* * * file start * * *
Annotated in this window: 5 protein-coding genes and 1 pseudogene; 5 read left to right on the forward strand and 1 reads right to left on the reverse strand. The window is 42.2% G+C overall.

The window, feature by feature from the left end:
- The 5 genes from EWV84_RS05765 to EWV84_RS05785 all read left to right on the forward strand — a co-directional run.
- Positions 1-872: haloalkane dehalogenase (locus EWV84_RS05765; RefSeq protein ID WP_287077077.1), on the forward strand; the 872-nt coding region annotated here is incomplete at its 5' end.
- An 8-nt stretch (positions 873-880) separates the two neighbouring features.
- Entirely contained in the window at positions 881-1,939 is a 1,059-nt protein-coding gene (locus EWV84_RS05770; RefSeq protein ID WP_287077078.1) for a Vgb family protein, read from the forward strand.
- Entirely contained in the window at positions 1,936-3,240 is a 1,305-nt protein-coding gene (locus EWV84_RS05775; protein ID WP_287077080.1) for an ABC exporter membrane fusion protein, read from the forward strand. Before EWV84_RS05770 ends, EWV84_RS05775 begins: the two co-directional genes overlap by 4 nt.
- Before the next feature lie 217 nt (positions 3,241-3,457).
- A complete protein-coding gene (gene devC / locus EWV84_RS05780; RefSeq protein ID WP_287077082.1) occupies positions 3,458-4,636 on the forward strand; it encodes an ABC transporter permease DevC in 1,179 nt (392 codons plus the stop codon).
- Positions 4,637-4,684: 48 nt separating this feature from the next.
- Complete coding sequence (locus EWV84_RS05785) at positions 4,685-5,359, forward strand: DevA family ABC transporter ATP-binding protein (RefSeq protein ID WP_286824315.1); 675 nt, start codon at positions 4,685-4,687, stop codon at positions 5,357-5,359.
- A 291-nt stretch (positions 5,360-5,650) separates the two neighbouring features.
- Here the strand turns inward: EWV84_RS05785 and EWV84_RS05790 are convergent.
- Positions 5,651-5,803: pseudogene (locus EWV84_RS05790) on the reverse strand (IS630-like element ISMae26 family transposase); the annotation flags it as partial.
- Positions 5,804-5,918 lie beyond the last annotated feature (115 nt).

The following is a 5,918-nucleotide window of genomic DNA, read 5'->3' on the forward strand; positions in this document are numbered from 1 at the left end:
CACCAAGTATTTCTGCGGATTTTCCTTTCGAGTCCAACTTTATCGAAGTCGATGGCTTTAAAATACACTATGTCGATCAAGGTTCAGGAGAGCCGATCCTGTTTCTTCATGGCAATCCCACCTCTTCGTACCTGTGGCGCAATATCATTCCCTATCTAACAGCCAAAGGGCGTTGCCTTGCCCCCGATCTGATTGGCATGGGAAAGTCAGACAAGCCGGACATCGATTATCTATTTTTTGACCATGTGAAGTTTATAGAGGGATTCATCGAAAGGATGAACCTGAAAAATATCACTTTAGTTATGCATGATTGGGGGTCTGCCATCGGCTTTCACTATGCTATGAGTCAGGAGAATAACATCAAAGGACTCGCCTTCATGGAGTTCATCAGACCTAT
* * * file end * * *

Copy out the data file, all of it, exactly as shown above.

Annotated in this window: 5 protein-coding genes and 1 pseudogene; 5 read left to right on the forward strand and 1 reads right to left on the reverse strand. The window is 42.2% G+C overall.

The window, feature by feature from the left end:
- The 5 genes from EWV84_RS05765 to EWV84_RS05785 all read left to right on the forward strand — a co-directional run.
- Positions 1-872: haloalkane dehalogenase (locus EWV84_RS05765; RefSeq protein ID WP_287077077.1), on the forward strand; the 872-nt coding region annotated here is incomplete at its 5' end.
- An 8-nt stretch (positions 873-880) separates the two neighbouring features.
- Entirely contained in the window at positions 881-1,939 is a 1,059-nt protein-coding gene (locus EWV84_RS05770; RefSeq protein ID WP_287077078.1) for a Vgb family protein, read from the forward strand.
- Entirely contained in the window at positions 1,936-3,240 is a 1,305-nt protein-coding gene (locus EWV84_RS05775; protein ID WP_287077080.1) for an ABC exporter membrane fusion protein, read from the forward strand. Before EWV84_RS05770 ends, EWV84_RS05775 begins: the two co-directional genes overlap by 4 nt.
- Before the next feature lie 217 nt (positions 3,241-3,457).
- A complete protein-coding gene (gene devC / locus EWV84_RS05780; RefSeq protein ID WP_287077082.1) occupies positions 3,458-4,636 on the forward strand; it encodes an ABC transporter permease DevC in 1,179 nt (392 codons plus the stop codon).
- Positions 4,637-4,684: 48 nt separating this feature from the next.
- Complete coding sequence (locus EWV84_RS05785) at positions 4,685-5,359, forward strand: DevA family ABC transporter ATP-binding protein (RefSeq protein ID WP_286824315.1); 675 nt, start codon at positions 4,685-4,687, stop codon at positions 5,357-5,359.
- A 291-nt stretch (positions 5,360-5,650) separates the two neighbouring features.
- Here the strand turns inward: EWV84_RS05785 and EWV84_RS05790 are convergent.
- Positions 5,651-5,803: pseudogene (locus EWV84_RS05790) on the reverse strand (IS630-like element ISMae26 family transposase); the annotation flags it as partial.
- Positions 5,804-5,918 lie beyond the last annotated feature (115 nt).

The following is a 5,918-nucleotide window of genomic DNA, read 5'->3' on the forward strand; positions in this document are numbered from 1 at the left end:
CACCAAGTATTTCTGCGGATTTTCCTTTCGAGTCCAACTTTATCGAAGTCGATGGCTTTAAAATACACTATGTCGATCAAGGTTCAGGAGAGCCGATCCTGTTTCTTCATGGCAATCCCACCTCTTCGTACCTGTGGCGCAATATCATTCCCTATCTAACAGCCAAAGGGCGTTGCCTTGCCCCCGATCTGATTGGCATGGGAAAGTCAGACAAGCCGGACATCGATTATCTATTTTTTGACCATGTGAAGTTTATAGAGGGATTCATCGAAAGGATGAACCTGAAAAATATCACTTTAGTTATGCATGATTGGGGGTCTGCCATCGGCTTTCACTATGCTATGAGTCAGGAGAATAACATCAAAGGACTCGCCTTCATGGAGTTCATCAGACCTAT